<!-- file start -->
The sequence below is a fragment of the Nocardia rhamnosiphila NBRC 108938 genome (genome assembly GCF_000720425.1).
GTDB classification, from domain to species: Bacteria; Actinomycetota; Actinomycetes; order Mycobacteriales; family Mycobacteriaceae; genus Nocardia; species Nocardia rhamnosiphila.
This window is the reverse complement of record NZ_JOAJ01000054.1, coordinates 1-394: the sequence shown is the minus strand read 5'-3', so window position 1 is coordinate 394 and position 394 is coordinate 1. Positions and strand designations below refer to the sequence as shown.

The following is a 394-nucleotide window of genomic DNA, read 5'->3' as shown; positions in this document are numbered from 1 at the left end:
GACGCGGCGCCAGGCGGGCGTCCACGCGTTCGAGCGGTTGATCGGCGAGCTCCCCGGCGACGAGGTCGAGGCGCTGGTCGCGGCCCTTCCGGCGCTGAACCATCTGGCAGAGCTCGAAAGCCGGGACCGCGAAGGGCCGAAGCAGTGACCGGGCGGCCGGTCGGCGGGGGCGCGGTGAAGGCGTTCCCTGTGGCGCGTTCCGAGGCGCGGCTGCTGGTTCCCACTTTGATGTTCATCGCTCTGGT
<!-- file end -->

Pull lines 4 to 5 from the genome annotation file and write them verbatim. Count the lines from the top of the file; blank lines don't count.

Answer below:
The following is a 394-nucleotide window of genomic DNA, read 5'->3' as shown; positions in this document are numbered from 1 at the left end:
GACGCGGCGCCAGGCGGGCGTCCACGCGTTCGAGCGGTTGATCGGCGAGCTCCCCGGCGACGAGGTCGAGGCGCTGGTCGCGGCCCTTCCGGCGCTGAACCATCTGGCAGAGCTCGAAAGCCGGGACCGCGAAGGGCCGAAGCAGTGACCGGGCGGCCGGTCGGCGGGGGCGCGGTGAAGGCGTTCCCTGTGGCGCGTTCCGAGGCGCGGCTGCTGGTTCCCACTTTGATGTTCATCGCTCTGGT